Goheagan v. Perkins, 197 So. 3d 112 (Fla. 4th DCA 2016)
Olive Goheagan, as Personal Representative for the Estate of Molly Swaby (“the Estate”), appealed from a final order which denied the Estate’s motion for equitable distribution, and ordered the Estate to reimburse the Florida Agency for Health Care Administration (“AHCA”) in the full amount of its Medicaid claim. The appellate issue was whether the trial court was wrong by applying section 409.910(11)(f), Florida Statutes (2014), in refusing to reduce the Medicaid claim to an amount equal to the amount recovered by the Estate for past medical expenses. Ultimately, the appellate court held that section 409.910(11)(f) of Florida’s Medicaid Third–Party Liability Act (the “Florida Medicaid Act”)was not preempted by the anti-lien provision of federal Medicaid law in wrongful death actions.
The underlying case: In February 2007 Molly Swaby was severely injured in a car accident after being struck from behind by another driver traveling at a high rate of speed. She suffered a spinal cord injury and was in a coma for approximately three months before passing away in May 2007. Swaby’s medical expenses totaled $970,179.97, of which Medicaid paid $95,476 .60. The Estate brought a wrongful death action against the driver, resulting in a multi-million dollar verdict at trial. After final judgment was entered against the driver, the Estate brought a third-party bad faith claim against the driver’s automobile insurance carrier, eventually settling the case for $1,000,000. AHCA then asserted a lien for $95,476.60 against the settlement proceeds of the bad faith claim based on section 409.910(11)(f), Florida Statutes (responsibility for payments on behalf of Medicaid-eligible persons when other parties are liable), Florida Statutes. Goheagan filed a motion for equitable distribution to reduce the Medicaid claim, arguing that the statute “was preempted by federal law to prevent the state from being reimbursed from monies recovered by a beneficiary for any category of damages other than past medical expenses.” But the trial court ordered the estate to reimburse AHCA in the full amount of its Medicaid claim. The estate appealed, and the issue on appeal was whether the trial court erred by applying section 409.910(11)(f) “in refusing to reduce the Medicaid claim to an amount equal to the amount recovered by the Estate for past medical expenses.” The estate argued that, while section 409.910(11)(f) would permit AHCA to recover the full amount of benefits paid, it was preempted by the anti-lien provision of federal Medicaid law (42 U.S.C. § 1396a), which would allow AHCA to seek reimbursement only “from the non-medical expense portion of a recipient’s recovery.” The trial court held that the reimbursement formula under section 409.910(11)(f), not the anti-lien provision of the federal Medicaid statute, applied in wrongful death cases. It denied the estate’s motion to reduce the lien and ordered it to reimburse AHCA the full amount of its Medicaid lien for benefits it had paid on behalf of the deceased. The appellate court affirmed, noting that the federal Medicaid Act’s anti-lien statute “applies only to living Medicaid recipients.”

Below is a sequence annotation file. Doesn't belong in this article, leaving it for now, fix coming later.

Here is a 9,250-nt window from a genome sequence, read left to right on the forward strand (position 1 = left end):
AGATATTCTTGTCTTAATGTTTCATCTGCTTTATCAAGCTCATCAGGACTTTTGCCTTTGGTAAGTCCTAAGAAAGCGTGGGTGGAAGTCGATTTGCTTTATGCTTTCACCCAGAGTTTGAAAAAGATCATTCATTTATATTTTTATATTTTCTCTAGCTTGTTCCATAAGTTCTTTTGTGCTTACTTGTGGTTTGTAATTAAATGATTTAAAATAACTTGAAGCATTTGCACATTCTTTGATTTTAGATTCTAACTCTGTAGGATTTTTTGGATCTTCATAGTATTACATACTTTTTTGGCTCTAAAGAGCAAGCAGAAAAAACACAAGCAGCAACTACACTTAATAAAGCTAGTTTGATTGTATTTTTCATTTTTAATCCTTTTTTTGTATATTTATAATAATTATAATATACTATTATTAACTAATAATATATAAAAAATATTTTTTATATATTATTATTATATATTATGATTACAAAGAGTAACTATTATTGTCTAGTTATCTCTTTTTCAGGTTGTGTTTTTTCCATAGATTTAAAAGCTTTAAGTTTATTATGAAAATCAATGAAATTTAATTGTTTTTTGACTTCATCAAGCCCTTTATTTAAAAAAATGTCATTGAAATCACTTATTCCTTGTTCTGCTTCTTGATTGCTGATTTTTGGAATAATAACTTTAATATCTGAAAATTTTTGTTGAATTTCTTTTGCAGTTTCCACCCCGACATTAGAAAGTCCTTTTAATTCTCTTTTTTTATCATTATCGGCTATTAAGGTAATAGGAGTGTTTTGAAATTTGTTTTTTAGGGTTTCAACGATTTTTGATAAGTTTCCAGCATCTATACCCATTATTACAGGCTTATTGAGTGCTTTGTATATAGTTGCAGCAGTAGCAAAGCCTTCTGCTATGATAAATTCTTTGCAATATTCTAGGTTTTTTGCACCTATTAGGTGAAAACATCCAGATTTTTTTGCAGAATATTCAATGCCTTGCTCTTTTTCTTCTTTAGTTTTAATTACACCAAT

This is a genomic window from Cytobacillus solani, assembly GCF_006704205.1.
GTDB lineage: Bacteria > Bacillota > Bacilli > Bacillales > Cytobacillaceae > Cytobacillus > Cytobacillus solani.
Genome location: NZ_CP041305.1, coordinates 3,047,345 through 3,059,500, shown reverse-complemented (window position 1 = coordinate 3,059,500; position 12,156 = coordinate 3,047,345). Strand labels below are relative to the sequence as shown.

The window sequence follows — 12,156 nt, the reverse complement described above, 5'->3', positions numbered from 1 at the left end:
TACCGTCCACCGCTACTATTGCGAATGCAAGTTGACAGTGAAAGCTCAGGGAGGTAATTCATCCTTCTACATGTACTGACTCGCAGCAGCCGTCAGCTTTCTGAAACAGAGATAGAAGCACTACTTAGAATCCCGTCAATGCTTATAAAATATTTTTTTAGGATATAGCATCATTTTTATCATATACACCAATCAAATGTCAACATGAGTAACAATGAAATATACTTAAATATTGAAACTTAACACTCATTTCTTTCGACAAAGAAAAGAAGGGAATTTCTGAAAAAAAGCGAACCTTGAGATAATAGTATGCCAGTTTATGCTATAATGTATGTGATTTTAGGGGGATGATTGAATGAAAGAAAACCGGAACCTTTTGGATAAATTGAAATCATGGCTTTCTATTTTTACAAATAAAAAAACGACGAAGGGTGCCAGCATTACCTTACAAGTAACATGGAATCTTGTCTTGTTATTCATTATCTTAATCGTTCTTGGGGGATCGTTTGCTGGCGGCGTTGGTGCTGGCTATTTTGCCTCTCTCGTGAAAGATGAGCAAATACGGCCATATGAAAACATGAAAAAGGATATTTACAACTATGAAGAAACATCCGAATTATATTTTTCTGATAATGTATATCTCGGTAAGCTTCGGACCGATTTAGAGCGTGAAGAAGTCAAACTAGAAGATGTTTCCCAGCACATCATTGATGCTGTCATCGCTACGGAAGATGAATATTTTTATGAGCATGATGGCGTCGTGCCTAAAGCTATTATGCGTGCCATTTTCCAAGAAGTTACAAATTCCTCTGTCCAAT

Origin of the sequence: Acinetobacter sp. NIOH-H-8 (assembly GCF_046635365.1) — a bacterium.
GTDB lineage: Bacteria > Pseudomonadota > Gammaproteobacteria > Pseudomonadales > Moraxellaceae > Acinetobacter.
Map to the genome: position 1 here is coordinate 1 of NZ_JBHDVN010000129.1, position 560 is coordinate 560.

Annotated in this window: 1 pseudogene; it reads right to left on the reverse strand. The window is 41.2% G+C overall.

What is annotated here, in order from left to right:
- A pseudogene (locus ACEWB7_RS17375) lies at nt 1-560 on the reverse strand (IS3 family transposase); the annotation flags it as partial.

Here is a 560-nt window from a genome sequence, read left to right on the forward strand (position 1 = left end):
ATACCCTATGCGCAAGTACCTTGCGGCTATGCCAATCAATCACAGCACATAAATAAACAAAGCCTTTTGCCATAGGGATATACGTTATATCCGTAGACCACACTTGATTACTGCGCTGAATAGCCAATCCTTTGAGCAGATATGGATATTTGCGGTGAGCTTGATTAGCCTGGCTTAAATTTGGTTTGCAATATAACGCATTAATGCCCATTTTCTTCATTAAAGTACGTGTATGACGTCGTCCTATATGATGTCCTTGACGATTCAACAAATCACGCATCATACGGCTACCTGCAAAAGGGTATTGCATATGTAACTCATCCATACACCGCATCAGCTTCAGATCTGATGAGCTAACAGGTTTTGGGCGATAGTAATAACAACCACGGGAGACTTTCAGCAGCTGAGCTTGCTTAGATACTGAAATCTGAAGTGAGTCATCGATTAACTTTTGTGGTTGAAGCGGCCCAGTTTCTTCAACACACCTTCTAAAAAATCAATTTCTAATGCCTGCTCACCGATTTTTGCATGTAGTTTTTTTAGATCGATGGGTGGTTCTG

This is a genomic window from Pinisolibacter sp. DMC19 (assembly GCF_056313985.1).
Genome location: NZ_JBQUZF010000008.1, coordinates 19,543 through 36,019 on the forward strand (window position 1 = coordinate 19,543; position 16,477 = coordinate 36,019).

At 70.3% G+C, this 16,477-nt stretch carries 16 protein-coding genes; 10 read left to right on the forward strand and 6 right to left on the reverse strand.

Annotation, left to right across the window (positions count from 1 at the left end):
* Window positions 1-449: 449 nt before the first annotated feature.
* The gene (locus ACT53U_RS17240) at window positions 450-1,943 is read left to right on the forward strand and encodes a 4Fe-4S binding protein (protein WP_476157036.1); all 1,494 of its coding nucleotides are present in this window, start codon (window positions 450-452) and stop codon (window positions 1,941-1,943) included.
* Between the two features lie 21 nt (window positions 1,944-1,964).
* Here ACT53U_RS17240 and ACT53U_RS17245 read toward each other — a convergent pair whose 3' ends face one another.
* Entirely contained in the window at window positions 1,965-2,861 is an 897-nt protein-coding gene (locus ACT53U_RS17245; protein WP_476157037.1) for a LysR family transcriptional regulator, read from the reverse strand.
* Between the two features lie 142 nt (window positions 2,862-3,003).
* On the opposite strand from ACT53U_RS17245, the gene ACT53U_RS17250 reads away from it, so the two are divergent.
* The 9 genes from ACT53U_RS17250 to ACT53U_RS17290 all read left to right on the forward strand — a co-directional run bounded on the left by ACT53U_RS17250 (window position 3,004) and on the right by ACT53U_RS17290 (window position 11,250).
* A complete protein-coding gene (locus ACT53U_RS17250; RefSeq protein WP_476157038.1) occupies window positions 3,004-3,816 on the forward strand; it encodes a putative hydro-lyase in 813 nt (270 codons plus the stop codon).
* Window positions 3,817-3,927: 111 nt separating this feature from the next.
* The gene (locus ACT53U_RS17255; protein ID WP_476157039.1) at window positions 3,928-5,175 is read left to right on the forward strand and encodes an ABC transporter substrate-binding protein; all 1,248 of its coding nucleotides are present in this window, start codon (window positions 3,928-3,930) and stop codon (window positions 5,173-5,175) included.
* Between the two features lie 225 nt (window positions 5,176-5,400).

Medical Malpractice Attorneys Jacksonville Fl concludes, while Florida’s wrongful death statute allows recovery by survivors and the estate it does not allow Medicaid’s claim to be avoided by a personal representative deciding how to distribute the proceeds.
Read the entire opinion here: http://www.4dca.org/opinions/July%202016/07-20-16/4D14-4843.op.pdf